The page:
Expanding the Semiconductor Nanowire Design Space
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Semiconductor nanowires are promising building blocks for a diverse range of next generation electronic, photonic, and energy conversion devices. The physical properties of these materials, and nanostructures in general, are intimately connected to their structure, which must be controlled with atomic-level precision. Unfortunately, the accessible design space remains limited by a reliance on chemistries that were originally developed for 2-D thin film growth. The 3-D nature of nanowires requires new strategies with which to manipulate growth processes and engineer structure. This talk will provide an overview of our recent efforts to advance semiconductor nanowire complexity and function by expanding the available synthetic “toolkit.” Our experimental approach couples the real-time in-situ spectroscopic interrogation of nanowire chemistry with post-growth structural characterization. We connect nanowire crystal structure with the specific chemical bonds present during synthesis and, in doing so, provide a robust foundation from which to rationally achieve novel structural motifs. The role of hydrogen as the root cause of well-known phenomena in Si nanowire growth will be discussed in detail. We subsequently leverage this fundamental knowledge to generate new types of superstructures with user-defined periodicity.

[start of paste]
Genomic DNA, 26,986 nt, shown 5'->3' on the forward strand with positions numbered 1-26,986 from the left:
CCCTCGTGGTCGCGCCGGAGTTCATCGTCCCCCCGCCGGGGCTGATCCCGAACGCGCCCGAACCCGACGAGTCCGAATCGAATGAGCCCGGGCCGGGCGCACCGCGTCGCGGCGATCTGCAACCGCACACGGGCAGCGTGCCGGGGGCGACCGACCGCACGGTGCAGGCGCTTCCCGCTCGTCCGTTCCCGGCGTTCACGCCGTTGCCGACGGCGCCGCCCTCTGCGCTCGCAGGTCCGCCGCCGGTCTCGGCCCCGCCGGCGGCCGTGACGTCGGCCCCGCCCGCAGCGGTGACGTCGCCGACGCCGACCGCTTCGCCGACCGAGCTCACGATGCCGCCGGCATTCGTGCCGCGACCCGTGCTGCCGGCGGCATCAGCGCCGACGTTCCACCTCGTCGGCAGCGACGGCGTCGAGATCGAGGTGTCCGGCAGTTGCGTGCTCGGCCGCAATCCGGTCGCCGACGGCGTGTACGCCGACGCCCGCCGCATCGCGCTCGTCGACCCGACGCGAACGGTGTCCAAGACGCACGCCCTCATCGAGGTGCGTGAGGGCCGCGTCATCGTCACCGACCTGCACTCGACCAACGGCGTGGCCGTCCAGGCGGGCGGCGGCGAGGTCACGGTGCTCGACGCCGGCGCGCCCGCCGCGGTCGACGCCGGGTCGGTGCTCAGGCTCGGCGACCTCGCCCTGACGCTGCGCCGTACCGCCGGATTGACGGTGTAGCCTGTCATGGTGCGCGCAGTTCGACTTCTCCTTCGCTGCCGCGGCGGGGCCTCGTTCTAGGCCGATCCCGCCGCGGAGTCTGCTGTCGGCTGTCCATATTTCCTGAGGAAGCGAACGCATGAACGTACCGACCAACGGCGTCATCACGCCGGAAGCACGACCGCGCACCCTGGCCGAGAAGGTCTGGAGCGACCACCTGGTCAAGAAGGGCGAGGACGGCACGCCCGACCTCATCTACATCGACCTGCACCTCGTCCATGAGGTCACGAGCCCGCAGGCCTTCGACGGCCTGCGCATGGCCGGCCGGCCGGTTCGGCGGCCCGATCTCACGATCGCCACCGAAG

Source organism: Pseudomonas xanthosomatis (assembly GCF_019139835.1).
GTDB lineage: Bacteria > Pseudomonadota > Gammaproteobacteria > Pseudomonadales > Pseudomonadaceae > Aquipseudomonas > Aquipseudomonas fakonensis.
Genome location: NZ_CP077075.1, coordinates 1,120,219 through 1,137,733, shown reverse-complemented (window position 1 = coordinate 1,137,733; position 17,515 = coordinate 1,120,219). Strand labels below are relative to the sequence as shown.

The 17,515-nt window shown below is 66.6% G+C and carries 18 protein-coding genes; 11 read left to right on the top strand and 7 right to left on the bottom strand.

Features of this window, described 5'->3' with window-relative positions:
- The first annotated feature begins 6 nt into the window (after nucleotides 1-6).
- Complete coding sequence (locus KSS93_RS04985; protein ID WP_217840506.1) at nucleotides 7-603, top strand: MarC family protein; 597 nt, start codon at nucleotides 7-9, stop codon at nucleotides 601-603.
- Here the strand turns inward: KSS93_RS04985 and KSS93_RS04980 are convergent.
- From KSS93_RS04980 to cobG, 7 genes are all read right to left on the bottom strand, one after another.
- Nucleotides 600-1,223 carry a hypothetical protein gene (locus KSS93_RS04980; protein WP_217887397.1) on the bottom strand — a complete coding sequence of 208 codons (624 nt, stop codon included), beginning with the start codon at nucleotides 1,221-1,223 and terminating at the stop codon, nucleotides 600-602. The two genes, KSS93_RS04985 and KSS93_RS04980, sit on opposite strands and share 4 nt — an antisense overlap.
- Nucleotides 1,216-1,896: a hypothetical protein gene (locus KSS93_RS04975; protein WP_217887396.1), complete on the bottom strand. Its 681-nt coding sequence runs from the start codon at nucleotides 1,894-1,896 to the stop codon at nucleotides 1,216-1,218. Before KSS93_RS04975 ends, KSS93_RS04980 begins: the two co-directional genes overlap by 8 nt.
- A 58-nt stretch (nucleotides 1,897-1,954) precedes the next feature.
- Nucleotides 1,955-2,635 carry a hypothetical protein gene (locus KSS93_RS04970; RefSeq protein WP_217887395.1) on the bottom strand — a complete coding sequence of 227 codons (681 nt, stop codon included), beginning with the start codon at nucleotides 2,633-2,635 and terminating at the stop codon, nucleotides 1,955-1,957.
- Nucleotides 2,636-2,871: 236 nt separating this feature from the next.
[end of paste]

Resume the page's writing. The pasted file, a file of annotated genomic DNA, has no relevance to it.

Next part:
- Nano@Tech Lecture Series